To the editor:
Your Jan. 16 editorial recommending more gun control as the solution to drug-related shootings in our area, prompts this response.Your suggested prescription, besides displaying appallingly poor logic, is nothing more than a call for ``doing something - anything - for appearances,' even if it does practically nothing to solve the problem.
Drugs, it's redundant to point out, have been ``controlled' substances for decades. Their mere possession, not to mention use, is against the law. Yet, despite a massive ongoing effort to stamp out their availability and use, they continue to be available, even to children in school.
Moreover, it's fairly apparent that the predominant group of drug users are ostensibly not criminals, at least in the same sense as those you describe as gun users. Yet, these ``law-abiding' drug buyers presently have little or no difficulty obtaining all the illegal drugs they need.
So, unless it's some other agenda you're pursuing with this persistent remedy, it is ludicrous to continue suggesting tightened gun restrictions as a practical way to prevent real criminals from getting them.
Former Chief Justice Warren Burger's Jan. 14 article, ``The right to bear arms,' notwithstanding, continuing the charade that restricting the availability of Saturday Night Specials (whatever type of firearm this journalistic buzzword describes) and handguns will prevent those intent on getting them for criminal use, simply defies common sense.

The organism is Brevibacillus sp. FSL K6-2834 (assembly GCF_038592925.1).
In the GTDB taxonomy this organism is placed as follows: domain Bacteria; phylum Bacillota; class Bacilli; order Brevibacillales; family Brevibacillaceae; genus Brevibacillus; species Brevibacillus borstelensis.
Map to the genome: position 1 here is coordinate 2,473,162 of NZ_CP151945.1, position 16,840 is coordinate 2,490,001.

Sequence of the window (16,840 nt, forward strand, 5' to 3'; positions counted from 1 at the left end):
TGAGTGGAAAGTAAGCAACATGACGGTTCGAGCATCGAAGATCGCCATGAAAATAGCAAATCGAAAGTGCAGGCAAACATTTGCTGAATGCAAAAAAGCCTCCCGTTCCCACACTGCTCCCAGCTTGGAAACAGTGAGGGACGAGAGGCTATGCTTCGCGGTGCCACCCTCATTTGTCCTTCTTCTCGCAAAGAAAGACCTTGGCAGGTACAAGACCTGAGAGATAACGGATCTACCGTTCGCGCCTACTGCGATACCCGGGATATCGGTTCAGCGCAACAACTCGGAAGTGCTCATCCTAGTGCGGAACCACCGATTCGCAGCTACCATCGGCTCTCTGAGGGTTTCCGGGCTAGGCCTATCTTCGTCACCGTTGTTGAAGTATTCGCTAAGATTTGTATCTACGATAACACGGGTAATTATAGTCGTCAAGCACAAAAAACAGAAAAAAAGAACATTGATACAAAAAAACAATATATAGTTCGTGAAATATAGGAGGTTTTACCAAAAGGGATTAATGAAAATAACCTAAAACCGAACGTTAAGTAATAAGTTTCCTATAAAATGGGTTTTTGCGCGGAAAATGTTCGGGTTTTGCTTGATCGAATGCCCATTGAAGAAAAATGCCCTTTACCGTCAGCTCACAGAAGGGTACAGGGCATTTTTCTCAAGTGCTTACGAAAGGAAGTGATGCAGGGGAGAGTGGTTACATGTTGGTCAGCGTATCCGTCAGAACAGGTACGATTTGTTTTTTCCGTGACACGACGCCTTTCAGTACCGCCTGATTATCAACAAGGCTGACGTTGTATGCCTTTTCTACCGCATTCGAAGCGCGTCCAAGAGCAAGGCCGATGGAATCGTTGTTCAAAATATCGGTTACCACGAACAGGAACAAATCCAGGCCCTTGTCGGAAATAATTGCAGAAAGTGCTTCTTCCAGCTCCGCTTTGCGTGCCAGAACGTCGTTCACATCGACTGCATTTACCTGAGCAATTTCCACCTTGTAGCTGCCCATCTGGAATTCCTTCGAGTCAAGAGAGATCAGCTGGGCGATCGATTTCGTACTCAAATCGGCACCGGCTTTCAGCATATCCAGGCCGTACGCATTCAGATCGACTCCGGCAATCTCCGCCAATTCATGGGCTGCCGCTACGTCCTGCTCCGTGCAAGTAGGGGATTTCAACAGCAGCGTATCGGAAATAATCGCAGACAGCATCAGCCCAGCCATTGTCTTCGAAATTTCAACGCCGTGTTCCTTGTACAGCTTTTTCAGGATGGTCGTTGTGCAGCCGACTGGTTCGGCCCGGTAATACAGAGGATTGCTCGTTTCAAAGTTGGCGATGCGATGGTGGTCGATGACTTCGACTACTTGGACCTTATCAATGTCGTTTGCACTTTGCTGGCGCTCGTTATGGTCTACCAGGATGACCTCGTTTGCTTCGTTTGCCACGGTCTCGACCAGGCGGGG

Burger, in the same article, pointed out that states regulate and require licenses for automobiles. They certainly do. But, this has not deterred people, in any way, from getting and using them in stupid and even illegal ways - including continuing to drive with their licenses revoked or without insurance.
People, it seems, and the way they often use inanimate objects, really are the problem. But then, I suppose, in your judgment that's just another version of the ``diehard's slogan.'
John L. Tuohy High Point